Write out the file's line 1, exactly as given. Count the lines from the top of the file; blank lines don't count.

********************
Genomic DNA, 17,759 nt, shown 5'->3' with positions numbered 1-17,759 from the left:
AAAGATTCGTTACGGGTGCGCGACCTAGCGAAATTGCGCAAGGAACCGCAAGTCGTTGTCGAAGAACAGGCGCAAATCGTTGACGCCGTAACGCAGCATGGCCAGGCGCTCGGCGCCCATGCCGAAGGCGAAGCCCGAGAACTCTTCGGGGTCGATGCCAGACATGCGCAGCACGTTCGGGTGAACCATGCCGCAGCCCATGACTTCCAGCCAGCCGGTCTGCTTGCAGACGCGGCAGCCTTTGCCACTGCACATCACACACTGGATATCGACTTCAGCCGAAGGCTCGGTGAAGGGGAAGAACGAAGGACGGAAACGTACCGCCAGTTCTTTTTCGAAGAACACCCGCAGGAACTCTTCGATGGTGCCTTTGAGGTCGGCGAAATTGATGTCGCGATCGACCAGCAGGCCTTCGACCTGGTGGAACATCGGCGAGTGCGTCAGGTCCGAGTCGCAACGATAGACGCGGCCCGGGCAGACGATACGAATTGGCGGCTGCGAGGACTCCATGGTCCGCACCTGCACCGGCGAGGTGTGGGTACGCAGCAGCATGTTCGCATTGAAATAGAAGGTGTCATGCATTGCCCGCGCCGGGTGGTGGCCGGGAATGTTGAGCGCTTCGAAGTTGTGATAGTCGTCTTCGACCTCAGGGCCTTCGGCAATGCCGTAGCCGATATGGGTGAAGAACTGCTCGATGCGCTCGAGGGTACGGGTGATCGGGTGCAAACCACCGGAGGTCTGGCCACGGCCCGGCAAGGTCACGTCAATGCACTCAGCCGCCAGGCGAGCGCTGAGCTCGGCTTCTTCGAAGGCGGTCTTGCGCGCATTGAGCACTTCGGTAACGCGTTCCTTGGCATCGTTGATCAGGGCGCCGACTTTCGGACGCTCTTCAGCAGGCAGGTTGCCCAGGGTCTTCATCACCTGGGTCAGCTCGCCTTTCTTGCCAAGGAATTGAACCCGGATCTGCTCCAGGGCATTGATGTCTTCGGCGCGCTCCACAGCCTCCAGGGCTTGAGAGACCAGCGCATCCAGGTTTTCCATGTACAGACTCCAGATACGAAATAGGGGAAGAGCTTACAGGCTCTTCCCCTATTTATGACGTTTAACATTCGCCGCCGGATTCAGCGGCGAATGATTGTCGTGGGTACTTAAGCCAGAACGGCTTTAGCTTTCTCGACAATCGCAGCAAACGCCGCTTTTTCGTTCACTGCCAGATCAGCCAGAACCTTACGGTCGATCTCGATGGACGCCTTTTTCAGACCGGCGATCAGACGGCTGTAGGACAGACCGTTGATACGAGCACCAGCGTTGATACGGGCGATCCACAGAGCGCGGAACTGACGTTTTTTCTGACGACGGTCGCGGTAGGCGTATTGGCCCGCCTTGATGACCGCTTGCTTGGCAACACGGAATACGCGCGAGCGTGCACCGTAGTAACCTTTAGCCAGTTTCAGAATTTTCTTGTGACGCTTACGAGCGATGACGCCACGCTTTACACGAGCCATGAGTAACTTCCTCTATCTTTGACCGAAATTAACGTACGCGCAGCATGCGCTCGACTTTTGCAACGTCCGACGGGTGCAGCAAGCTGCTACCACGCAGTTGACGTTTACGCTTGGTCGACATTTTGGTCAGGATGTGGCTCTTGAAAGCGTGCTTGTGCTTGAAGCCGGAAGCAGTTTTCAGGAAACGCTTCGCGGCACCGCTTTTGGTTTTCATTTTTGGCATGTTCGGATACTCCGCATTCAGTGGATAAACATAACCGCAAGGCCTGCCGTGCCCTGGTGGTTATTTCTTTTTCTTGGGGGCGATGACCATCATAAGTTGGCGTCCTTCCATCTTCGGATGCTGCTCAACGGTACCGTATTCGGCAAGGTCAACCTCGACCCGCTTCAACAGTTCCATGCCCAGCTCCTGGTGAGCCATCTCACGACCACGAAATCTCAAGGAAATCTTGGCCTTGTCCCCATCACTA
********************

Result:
Genomic DNA, 17,759 nt, shown 5'->3' with positions numbered 1-17,759 from the left: